REPORTING FROM THE ALL ENGLAND CLUB IN WIMBLEDON
The learning curve is painful and cruel, and you can’t avoid it. It’s as if you’re driving down the road and your car automatically searches out and finds every last bump and pothole, even cliff.
For Sloane Stephens, American tennis hopeful, the problem is that you don’t know for sure which bumps you’ll eventually figure out how to clear easily and which ones you never will. Which ones will you learn from and which ones will define you.
Stephens ran off the cliff Tuesday at Wimbledon. She was playing brilliantly and beautifully, and then she was duped for the second time in three majors by someone pulling a veteran’s dirty trick on her. She lost 6-4, 7-5 to Marion Bartoli in the quarterfinals.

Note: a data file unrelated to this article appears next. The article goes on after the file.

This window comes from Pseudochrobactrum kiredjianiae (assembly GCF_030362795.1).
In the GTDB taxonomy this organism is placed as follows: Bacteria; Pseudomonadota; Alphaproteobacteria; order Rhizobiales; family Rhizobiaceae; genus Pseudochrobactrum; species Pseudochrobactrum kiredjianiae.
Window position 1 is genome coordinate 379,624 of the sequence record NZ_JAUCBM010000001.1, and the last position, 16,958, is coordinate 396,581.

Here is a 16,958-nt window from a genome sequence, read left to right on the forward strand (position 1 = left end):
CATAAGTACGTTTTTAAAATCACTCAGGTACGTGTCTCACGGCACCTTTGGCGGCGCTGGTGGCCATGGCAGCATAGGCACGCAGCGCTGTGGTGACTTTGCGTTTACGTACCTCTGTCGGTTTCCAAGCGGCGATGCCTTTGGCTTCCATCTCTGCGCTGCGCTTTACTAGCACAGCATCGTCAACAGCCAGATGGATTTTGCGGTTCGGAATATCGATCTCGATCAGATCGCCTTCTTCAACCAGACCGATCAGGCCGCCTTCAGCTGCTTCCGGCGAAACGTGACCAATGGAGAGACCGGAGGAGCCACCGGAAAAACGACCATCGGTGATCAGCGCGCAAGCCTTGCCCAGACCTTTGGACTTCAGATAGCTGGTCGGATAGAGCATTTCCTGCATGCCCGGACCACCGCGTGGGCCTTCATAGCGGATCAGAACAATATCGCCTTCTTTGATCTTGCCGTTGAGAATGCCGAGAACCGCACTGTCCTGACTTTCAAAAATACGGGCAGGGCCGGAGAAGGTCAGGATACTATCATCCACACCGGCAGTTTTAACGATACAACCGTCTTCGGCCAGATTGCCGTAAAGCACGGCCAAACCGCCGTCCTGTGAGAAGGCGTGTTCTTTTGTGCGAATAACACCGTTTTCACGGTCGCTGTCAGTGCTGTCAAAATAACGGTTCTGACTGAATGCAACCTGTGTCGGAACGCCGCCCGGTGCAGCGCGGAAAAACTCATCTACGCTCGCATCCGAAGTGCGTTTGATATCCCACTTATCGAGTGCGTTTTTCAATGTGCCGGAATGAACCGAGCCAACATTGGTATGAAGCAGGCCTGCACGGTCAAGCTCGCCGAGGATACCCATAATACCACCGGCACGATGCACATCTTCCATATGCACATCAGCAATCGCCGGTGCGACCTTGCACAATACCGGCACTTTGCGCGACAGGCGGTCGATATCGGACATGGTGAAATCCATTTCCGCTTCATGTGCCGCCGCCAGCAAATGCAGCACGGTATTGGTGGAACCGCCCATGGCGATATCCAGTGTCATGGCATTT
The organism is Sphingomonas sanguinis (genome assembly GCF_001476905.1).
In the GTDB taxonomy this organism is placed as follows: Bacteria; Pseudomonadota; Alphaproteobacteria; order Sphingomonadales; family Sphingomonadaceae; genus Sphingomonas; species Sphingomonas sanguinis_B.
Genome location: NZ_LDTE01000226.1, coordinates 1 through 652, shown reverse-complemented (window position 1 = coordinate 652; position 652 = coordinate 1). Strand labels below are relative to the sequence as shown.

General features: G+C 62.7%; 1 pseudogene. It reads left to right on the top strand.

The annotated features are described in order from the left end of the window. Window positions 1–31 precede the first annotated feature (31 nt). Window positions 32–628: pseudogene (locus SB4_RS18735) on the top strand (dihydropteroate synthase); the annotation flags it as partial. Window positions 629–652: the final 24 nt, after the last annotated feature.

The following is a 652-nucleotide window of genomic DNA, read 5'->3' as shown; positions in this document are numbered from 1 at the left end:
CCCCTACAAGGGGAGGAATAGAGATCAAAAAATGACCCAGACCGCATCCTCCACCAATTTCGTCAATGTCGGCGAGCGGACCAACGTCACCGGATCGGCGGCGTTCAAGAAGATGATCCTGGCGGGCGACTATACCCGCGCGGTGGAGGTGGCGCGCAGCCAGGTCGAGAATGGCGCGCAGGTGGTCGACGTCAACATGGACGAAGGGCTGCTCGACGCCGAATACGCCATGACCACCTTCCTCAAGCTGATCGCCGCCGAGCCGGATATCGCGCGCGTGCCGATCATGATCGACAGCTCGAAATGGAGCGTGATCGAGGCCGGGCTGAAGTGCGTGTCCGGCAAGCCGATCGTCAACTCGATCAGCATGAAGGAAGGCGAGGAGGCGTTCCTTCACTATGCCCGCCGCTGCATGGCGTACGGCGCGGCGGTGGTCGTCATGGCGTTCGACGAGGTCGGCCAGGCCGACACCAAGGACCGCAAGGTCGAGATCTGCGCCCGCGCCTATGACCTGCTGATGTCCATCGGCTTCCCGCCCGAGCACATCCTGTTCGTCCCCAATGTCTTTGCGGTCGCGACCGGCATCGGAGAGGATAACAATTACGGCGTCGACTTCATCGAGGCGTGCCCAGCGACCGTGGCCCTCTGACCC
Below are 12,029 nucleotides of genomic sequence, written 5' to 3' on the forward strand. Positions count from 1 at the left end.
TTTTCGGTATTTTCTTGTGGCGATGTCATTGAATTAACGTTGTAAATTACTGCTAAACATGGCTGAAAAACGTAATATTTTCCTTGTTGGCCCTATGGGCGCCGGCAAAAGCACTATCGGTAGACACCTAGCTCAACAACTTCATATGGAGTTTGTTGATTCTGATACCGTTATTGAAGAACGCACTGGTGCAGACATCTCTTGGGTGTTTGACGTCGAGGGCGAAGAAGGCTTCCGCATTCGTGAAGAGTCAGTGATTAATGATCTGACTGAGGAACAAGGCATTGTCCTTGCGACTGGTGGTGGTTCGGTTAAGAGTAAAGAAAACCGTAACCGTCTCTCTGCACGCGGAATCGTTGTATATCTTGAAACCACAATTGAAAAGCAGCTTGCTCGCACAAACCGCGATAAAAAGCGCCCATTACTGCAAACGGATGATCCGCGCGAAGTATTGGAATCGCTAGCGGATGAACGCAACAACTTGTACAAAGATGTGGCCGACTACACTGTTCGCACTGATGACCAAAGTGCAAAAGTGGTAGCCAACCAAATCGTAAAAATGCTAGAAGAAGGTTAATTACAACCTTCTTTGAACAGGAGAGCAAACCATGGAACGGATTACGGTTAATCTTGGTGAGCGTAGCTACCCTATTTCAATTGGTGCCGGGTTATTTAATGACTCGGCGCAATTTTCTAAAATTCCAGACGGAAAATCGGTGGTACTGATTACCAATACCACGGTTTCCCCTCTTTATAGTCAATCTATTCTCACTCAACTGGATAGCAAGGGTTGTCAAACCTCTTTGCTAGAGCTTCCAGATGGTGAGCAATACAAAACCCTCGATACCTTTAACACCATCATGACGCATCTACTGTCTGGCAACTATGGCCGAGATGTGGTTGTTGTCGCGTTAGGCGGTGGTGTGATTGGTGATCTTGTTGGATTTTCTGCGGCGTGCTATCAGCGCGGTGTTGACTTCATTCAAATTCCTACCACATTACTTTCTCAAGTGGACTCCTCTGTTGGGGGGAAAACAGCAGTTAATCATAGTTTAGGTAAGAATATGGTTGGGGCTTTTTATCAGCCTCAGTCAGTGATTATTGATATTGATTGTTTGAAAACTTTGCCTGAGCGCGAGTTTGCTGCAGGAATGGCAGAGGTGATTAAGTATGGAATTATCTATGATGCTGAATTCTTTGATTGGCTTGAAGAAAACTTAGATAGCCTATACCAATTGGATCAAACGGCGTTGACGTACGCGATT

“I am disappointed in myself because I know I probably could have given a little bit more,” Stephens said. “You have to keep learning from it and keep moving forward.”
If you thought this tournament was a torch-passing from Serena Williams to Stephens, then take a deep breath and sit down for a minute.
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